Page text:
Do you have any other questions about the IRA? Feel free to write in to firstname.lastname@example.org or leave a comment below.
- This is so neat. A startup in England is using excess heat from cloud computing to provide free hot water. A network hooks up computers to boilers in people’s homes.
- Real and serious, but “not the greatest threat to humanity we’ve ever known”: this is a good overview of the global green transition, as well as why many climate doomers are turning into climate optimists, from Newsweek’s new Better Planet vertical.
- The global population of honeybees is fine. I repeat, the honeybees are fine! The colony collapse disorder that became an intractable public narrative in the early millennium has been managed. “There are now more honey bees on the planet than there have ever been in human history.” The New York Times’ recent long read on this topic is fascinating.
Below in the links section, spiral tampons, pig kidneys, edible bones in plant-based ribs, and more.
Other good stuff in the news 🐷
Energy & Environment:
- Electric cars have dented fuel demand. By 2040, they’ll slash it | BloombergNEF
- Bali rice experiment cuts greenhouse gas emissions and increases yields | Mongabay
- EU greenhouse gas emissions fall 3% in the first quarter | Reuters
- Ultra-sustainable building technologies are hitting the mainstream | Newsweek
- Here come the iron batteries | Risk+Progress
- The Okaloosa darter is no longer endangered | US Fish & Wildlife Services
- The golden paintbrush is recovered | US Fish & Wildlife Services
- Pig kidney keeps working for over a month in brain-dead man’s body | The Guardian
- FDA approves new ‘spiral’ tampon shape | The Guardian
- Blood test could tell if a fever is due to infection or other diseases | New Scientist
- FDA approves RSV vaccine for moms-to-be to guard their newborns | AP
- Expert panel recommends new options for HIV prevention | The New York Times
- FDA oversees cosmetic safety | The New York Times
- 418M children now get daily school meals, up 30M from before the pandemic | World Food Programme
Science & Tech:
- Everyday material from the kitchen could overhaul solar energy after breakthrough | Independent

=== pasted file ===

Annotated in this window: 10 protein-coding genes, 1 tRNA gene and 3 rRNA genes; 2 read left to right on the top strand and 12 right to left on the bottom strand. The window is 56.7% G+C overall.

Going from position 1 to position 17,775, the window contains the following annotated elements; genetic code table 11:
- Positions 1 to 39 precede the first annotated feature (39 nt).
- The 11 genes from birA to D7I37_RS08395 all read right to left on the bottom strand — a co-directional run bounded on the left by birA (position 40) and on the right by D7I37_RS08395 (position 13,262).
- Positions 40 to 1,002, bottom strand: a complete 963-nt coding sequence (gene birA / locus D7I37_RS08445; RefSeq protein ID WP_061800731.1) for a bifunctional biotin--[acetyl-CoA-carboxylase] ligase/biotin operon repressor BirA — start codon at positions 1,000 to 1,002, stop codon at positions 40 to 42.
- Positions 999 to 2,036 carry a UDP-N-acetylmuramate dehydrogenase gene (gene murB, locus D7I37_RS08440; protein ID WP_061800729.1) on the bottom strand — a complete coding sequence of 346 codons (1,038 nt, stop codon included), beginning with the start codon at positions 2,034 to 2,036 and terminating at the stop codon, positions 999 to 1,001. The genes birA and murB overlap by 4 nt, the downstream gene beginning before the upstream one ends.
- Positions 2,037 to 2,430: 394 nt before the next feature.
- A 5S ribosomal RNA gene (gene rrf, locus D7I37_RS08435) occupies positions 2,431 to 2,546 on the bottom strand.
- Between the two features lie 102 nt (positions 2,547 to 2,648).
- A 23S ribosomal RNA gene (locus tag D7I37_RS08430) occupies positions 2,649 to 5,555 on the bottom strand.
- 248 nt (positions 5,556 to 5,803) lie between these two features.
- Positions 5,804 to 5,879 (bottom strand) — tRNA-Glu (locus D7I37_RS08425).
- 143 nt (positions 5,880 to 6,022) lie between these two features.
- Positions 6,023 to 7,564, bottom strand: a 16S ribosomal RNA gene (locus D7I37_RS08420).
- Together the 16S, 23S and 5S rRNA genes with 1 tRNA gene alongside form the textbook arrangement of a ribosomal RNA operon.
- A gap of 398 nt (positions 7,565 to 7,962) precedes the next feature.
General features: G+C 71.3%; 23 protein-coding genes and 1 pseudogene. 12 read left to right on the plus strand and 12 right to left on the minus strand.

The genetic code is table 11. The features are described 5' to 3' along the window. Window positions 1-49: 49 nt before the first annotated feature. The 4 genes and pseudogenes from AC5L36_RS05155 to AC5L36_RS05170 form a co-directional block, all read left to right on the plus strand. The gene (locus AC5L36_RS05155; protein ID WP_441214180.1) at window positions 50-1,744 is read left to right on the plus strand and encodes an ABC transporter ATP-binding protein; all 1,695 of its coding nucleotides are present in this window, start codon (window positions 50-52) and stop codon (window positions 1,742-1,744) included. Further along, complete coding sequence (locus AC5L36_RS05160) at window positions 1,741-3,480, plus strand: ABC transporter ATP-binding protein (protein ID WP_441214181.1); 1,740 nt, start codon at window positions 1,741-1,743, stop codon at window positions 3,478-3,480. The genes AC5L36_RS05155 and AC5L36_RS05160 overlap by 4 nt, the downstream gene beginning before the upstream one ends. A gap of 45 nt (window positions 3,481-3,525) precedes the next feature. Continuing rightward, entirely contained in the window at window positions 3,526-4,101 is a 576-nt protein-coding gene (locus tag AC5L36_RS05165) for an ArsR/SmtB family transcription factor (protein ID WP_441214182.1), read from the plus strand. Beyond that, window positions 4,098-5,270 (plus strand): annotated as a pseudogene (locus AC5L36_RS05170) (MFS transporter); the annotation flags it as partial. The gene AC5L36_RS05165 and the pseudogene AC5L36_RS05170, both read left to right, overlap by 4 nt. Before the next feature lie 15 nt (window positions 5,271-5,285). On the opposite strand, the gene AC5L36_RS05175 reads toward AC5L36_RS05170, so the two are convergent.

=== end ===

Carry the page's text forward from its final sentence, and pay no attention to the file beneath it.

- AI can’t build a high-rise, but it can speed up the job | The New York Times
- New plant-based pork ribs to feature edible vegan bones | The Guardian
- AI is weirdly great at recycling | The Atlantic
- Saudi Arabia rolls out world’s first zero-carbon 5G network | Interesting Engineering
- 3D-printed toilet is so slippery that nothing can leave a mark | New Scientist
Politics & Policy:
- To expand abortion access in Texas, a lawmaker gets creative | NPR
- A New York lawmaker’s fight against gunmakers‘ legal immunity | The Trace
- India approves $7B plan to electrify public transport | Bloomberg
- US launches program to provide electricity to more Native American homes | AP
- Ohio could become the 24th state to legalize marijuana | Reason
- More states will offer free school meals to all students this year | Chalkbeat
- Global wealth rises, inequality falls | Axios
- Latin America could become this century’s commodity superpower | The Economist
- American Airline pilots successfully negotiated a 46% pay raise | Quartz
TPN Member originals 🧠
(Who are our Members? Get to know them.)
- Congress asks: Are we alone? | Isaac Saul
- How to apologize like a pro | Arthur C. Brooks
- To be happy, marriage matters more than career | David Brooks
- Rationality and the perils of nostalgia | Steven Pinker
- Greg Lukianoff on how to build a culture of free speech | Yascha Mounk
- We need more male teachers | Richard Reeves
- AI enlightenment is dawning | Robert Wright
- We fear AI. That’s a problem. | James Pethokoukis
- The Fourteenth Amendment: Democracy protection enshrined in the US Constitution | Ruth Ben-Ghiat
- Can we talk to each other again? | Manu Meel & Andrew Yang
- The worst people run for office. It’s time for a better way. | Adam Grant
- Four shocking truths about the American economy! (Well, shocking to some.) | James Pethokoukis
- The two kinds of progressives | Matthew Yglesias
- What happens when great power conflict and climate action collide? | Jason Bordoff
- How hip-hop became America’s poetry | John McWhorter
- Kenya is poised to become the ‘Singapore of Africa’ | Tyler Cowen
- What is the state of surveillance? | The Progress Network | September 26
Until Next Time
Q: What’s Scandinavian, seafaring, and skates on horse bone? ⛸️